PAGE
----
The survey also found disruptions to prescription medication. Among 725 respondents who reported taking a prescription medication, three times as many Hispanic respondents reported missing prescription medications compared to non-Hispanic white respondents – 30% compared to 10%. Twenty-two percent of respondents aged 18-34 reported missing prescription medication compared to 6% of adults over 65 and 16% of those aged 35-49. 

Twenty-seven percent of respondents in households with incomes less than $35,000 a year reported missing prescription medications compared to 6% of respondents in households with higher incomes of at least $75,000. Thirty-six percent of those insured through Medicaid reported a higher frequency of missed prescription medications, compared to 10% of those with commercial insurance.

Finally, among those who reported needing medical care, respondents who were unemployed reported higher frequencies of any forgone medical care (65% vs. 50%); missed doses of medications (39% vs. 13%); and missed scheduled appointments (70% vs. 56%), compared to those who were employed.


A July 2020 survey found another reason why people may be avoiding medical care: The burden of finding, accessing and paying for healthcare.

More than two-thirds of consumers in the 2020 Change Healthcare – Harris Poll Consumer Experience Index, a national survey of 1,945 consumers conducted by the Harris Poll and commissioned by Change Healthcare, said every step of the healthcare process is a chore. Most said they don't know how much a treatment or visit costs until months later, and nearly all said they want shopping for healthcare to be as easy as shopping for other common services, and want it to be a fully connected digital experience.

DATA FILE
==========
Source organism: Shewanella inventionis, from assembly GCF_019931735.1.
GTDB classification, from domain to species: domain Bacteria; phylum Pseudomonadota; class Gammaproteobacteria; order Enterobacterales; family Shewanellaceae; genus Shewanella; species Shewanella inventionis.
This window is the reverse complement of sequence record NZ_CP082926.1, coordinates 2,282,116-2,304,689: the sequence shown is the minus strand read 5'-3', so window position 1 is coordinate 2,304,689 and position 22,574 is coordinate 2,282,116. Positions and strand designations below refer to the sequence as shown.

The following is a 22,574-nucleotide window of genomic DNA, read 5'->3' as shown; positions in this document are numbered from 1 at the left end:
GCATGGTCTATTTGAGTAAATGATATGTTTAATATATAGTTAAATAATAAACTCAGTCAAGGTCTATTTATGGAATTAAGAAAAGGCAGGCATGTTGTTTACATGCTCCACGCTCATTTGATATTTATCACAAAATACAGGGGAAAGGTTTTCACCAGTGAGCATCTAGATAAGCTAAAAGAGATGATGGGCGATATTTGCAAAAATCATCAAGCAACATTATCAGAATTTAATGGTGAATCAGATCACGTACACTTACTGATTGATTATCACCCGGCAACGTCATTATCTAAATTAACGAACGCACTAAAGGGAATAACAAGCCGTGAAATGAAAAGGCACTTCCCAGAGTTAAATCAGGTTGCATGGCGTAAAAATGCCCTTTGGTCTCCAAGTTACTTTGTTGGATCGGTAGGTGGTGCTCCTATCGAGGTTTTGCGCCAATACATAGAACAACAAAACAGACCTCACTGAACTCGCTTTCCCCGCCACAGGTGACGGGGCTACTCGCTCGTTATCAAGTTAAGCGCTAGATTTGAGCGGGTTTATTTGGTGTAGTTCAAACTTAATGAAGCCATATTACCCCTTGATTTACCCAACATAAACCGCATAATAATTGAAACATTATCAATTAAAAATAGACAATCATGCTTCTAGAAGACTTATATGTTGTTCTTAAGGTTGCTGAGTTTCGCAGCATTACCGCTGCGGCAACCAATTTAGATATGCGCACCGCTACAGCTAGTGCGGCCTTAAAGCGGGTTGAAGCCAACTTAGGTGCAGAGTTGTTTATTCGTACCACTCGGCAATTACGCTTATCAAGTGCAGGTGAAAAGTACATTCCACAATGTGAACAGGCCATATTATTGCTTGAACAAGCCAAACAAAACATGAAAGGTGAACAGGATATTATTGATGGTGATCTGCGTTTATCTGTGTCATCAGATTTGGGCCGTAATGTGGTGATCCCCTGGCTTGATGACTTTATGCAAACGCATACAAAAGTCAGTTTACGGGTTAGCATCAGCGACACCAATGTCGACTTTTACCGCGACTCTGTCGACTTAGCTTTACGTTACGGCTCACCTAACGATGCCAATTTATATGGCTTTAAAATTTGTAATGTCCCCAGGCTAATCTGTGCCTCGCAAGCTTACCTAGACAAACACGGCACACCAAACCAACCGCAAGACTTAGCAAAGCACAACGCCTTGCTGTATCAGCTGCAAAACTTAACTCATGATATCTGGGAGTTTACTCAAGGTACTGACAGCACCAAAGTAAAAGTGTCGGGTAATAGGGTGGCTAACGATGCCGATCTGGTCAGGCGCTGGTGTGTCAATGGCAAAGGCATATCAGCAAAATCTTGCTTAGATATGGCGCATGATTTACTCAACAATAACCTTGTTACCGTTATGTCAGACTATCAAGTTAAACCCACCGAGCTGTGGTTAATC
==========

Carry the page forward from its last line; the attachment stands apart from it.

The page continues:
A new rule that went into effect on January 1 requires hospitals to post their charges for 300 shoppable services and to disclose their negotiated rates with payers.

Researchers asked consumers to rate the ease or difficulty required to find, access and pay for care across 29 tasks, using an index of 1 to 200, with 200 being the "hardest" effort, 1 being "effortless" and anything above 100 being "difficult."

The result: Not one healthcare activity was described by consumers as effortless. Rather, consumers ranked the difficulty of dealing with the healthcare system as high as 149, and the average across all tasks at 117.

Avoiding care for various reasons was unfortunately something of a running theme in 2020. In April, West Health and Gallup found that roughly one in seven Americans say they would avoid seeking medical care if they experienced key symptoms associated with COVID-19 out of fear of the potential cost. When presented with a scenario in which they experience telltale signs of COVID-19, such as a fever and a dry cough, 14% of U.S. adults say they would avoid seeking medical attention due to cost. 

Even when asked to specifically suspect themselves infected with coronavirus, 9% would still avoid treatment, suggesting gaps in insurance coverage, poor finances or incomplete knowledge of the key symptoms of COVID-19.

Twitter: @JELagasse